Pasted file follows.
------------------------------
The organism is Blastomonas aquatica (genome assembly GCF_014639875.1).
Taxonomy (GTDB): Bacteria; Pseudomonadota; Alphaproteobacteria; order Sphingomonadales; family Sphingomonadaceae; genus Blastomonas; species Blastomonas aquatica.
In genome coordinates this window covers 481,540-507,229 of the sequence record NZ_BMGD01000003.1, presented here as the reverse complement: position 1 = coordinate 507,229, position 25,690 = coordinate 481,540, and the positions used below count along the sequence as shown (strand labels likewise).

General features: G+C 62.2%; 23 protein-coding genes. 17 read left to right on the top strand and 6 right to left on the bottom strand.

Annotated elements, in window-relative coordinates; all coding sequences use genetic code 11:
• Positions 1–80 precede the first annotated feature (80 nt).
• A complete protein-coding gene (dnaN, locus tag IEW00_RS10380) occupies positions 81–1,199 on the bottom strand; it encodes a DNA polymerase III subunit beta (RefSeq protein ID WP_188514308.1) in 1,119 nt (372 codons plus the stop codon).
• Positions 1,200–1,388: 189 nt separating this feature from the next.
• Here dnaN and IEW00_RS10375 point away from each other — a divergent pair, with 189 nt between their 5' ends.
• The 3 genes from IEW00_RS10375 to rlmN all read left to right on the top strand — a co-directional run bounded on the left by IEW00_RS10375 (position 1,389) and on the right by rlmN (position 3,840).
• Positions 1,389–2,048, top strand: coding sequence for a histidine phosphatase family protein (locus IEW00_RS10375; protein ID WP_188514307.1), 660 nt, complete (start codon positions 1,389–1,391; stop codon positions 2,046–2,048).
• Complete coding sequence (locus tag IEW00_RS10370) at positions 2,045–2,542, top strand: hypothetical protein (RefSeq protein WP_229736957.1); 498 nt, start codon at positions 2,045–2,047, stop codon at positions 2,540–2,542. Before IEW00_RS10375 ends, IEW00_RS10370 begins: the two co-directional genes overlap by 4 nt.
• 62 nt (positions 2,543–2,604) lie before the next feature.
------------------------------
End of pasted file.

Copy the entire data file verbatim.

The organism is Blastomonas aquatica (genome assembly GCF_014639875.1).
Taxonomy (GTDB): Bacteria; Pseudomonadota; Alphaproteobacteria; order Sphingomonadales; family Sphingomonadaceae; genus Blastomonas; species Blastomonas aquatica.
In genome coordinates this window covers 481,540-507,229 of the sequence record NZ_BMGD01000003.1, presented here as the reverse complement: position 1 = coordinate 507,229, position 25,690 = coordinate 481,540, and the positions used below count along the sequence as shown (strand labels likewise).

General features: G+C 62.2%; 23 protein-coding genes. 17 read left to right on the top strand and 6 right to left on the bottom strand.

Annotated elements, in window-relative coordinates; all coding sequences use genetic code 11:
• Positions 1–80 precede the first annotated feature (80 nt).
• A complete protein-coding gene (dnaN, locus tag IEW00_RS10380) occupies positions 81–1,199 on the bottom strand; it encodes a DNA polymerase III subunit beta (RefSeq protein ID WP_188514308.1) in 1,119 nt (372 codons plus the stop codon).
• Positions 1,200–1,388: 189 nt separating this feature from the next.
• Here dnaN and IEW00_RS10375 point away from each other — a divergent pair, with 189 nt between their 5' ends.
• The 3 genes from IEW00_RS10375 to rlmN all read left to right on the top strand — a co-directional run bounded on the left by IEW00_RS10375 (position 1,389) and on the right by rlmN (position 3,840).
• Positions 1,389–2,048, top strand: coding sequence for a histidine phosphatase family protein (locus IEW00_RS10375; protein ID WP_188514307.1), 660 nt, complete (start codon positions 1,389–1,391; stop codon positions 2,046–2,048).
• Complete coding sequence (locus tag IEW00_RS10370) at positions 2,045–2,542, top strand: hypothetical protein (RefSeq protein WP_229736957.1); 498 nt, start codon at positions 2,045–2,047, stop codon at positions 2,540–2,542. Before IEW00_RS10375 ends, IEW00_RS10370 begins: the two co-directional genes overlap by 4 nt.
• 62 nt (positions 2,543–2,604) lie before the next feature.